More than 11K new cases; drop noted in 2 Metro cities
The Department of Health (DOH) on Tuesday said it had recorded 11,429 new COVID-19 cases, bringing the total case count in the country to 904,285.
In its daily case bulletin, the health department said there are currently 183,527 active cases, majority or 96 percent of which are mild cases and 2.8 percent asymptomatic; 0.4 percent are in critical condition, 0.5 percent have severe symptoms, and 0.3 percent are moderate cases.
Meanwhile, 856 patients have recovered, bringing the total number of survivors to 705,164. With 148 patients succumbing to the disease, the total death toll stands at 15,594.
Metro’s most populous
In Quezon City, the independent OCTA Research Group noted a slide in the number of virus cases and said that the implementation of more stringent lockdown measures was behind the reversing trend.
Figures showed that Quezon City, Metro Manila’s most populous city, logged 1,036 cases per day from April 8 to 14, an improvement from the previous count of an average of 1,152 cases per day from April 1 to 7.
In a press briefing organized by the Quezon City government on Thursday, OCTA Research’s Guido David said the group was “optimistic” that the figures would go down further in the next two weeks. It projected that the city would see 912 cases per day in the next seven days, and 746 cases per day from April 22 to 28.
Meanwhile, in Pasay City, Mayor Emi Calixto-Rubiano said the city was no longer in the “critical zone,” as its COVID-19 cases have continued to decline.
As of April 14, data showed that the city had 499 active cases, the lowest since Feb. 26. Pasay City’s two-week average number of cases slowed down by 29.7 percent to 95 new cases per day, compared to the 135 new cases recorded daily just two weeks prior.
In March, experts from the OCTA Research group classified Pasay as a “critical risk area” due to the spike in the number of new cases, which reached almost 200 on a single day. The city’s active cases peaked at 1,024 on March 25.
‘Not out of the woods yet’
Despite the slide in the number of new COVID-19 cases in Quezon City, OCTA Research’s Ranjit Rye warned that the city “[was] not out of the woods yet” as hospitals remain at high occupancy rates and the reproduction number of the virus has yet to go down below 1.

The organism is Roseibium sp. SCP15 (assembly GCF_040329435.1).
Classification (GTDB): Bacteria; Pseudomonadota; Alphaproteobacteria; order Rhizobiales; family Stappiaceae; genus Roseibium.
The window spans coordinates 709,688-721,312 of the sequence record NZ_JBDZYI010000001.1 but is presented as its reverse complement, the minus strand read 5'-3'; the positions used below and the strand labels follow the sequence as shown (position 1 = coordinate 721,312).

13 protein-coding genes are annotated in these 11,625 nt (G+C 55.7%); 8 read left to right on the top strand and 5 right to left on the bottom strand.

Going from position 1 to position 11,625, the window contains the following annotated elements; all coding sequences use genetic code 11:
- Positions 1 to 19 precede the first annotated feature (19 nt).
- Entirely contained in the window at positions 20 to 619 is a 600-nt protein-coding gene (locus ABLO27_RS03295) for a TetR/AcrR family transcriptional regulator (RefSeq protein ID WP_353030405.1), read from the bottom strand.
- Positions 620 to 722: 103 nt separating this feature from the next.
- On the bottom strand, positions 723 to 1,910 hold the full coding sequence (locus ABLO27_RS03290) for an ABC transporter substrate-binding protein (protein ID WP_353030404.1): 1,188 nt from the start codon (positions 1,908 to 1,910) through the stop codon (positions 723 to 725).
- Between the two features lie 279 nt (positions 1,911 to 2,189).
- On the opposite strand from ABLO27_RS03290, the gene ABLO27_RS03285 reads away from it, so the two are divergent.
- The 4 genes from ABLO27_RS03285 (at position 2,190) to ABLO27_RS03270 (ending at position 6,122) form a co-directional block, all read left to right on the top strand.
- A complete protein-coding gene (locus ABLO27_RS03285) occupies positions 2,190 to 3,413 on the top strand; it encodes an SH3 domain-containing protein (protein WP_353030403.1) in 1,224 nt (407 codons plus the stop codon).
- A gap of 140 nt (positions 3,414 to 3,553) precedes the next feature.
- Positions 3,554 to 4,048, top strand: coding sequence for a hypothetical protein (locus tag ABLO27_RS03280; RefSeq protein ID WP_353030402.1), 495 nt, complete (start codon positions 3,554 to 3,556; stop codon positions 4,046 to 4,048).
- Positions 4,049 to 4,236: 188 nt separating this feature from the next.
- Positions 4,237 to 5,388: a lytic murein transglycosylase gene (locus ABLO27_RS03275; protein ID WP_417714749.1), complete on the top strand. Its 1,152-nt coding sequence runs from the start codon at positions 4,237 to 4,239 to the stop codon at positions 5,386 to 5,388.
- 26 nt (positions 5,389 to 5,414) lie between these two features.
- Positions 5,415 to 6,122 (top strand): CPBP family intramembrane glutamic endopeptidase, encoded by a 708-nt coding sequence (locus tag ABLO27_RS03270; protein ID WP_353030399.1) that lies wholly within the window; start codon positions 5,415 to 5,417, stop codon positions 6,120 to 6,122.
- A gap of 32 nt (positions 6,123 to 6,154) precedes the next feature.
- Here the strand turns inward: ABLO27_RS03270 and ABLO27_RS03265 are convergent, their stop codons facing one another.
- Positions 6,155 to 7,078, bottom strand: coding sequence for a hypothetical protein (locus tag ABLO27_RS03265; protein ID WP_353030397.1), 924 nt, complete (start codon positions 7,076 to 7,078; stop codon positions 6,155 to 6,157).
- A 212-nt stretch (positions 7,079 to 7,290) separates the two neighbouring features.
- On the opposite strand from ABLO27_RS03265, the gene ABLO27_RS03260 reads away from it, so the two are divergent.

He added: “Because vaccinations are taking time for many reasons—supply, deployment—places in [the National Capital Region] with high density will always be vulnerable [so] we have to prepare them.”
As of Thursday morning, the Quezon City government logged 9,181 active cases. The attack rate of the virus per 100,000 population is 32.9, significantly lower compared to other cities in Metro Manila.
Rye said that early interventions such as accelerating the inoculation of residents are needed to prevent another surge. Quezon City has so far vaccinated more than 100,000 individuals from the priority group.
However, QC Task Force Vax to Normal cochair Joseph Juico said during the briefing that the city’s vaccination for the first dose of the vaccine will only be until Saturday as it has yet to receive additional vaccine supplies. The unavailability of supply has led the city to temporarily halt vaccine scheduling on its online platform.
2nd doses secured
But Juico assured the public that the supply for the second dose had been secured. The city government procured 1.1 million AstraZeneca vaccine doses, with the first batch set to arrive around June.
Mayor Joy Belmonte, meanwhile, said that the city was set to receive 13,000 CoronaVac doses from the DOH, which will be allocated to residents with no internet access and were unable to secure a vaccination slot through the online platform.
More beds, hospital
In Pasay, the slowdown in the number of virus cases is being tapped by the local government as the break it needs to put up more isolation beds and a new hospital to cater to virus patients.
“We lack hospitals, that has always been our challenge,” Rubiano said in a television interview on Thursday. “We only have one city-run hospital (Pasay City General Hospital) and two private hospitals (San Juan de Dios Educational Foundation Inc. – Hospital and Adventist Medical Center Manila), all in full capacity.”
“We plan to build a new hospital in the city very soon, even just makeshift. We are looking for places, talking to private partners for support,” the mayor said, adding that looking for space was a problem because of the city’s small land area and very dense population.
Nonetheless, construction of the new hospital would start “very soon,” Rubiano said, without going into details.
The mayor earlier attributed the decline in the number of COVID-19 cases in Pasay to the assistance provided by the national government and other cities in Metro Manila, particularly Caloocan, Taguig and Parañaque, which sent their contact tracers to augment Pasay’s personnel.
“From 7,000 in February, our COVID-19 cases reached 10,000 in March, so it was very difficult work for our 300 contact tracers,” Rubiano said. “We are very thankful for the 100 contact tracers our neighboring cities had sent to help us.”
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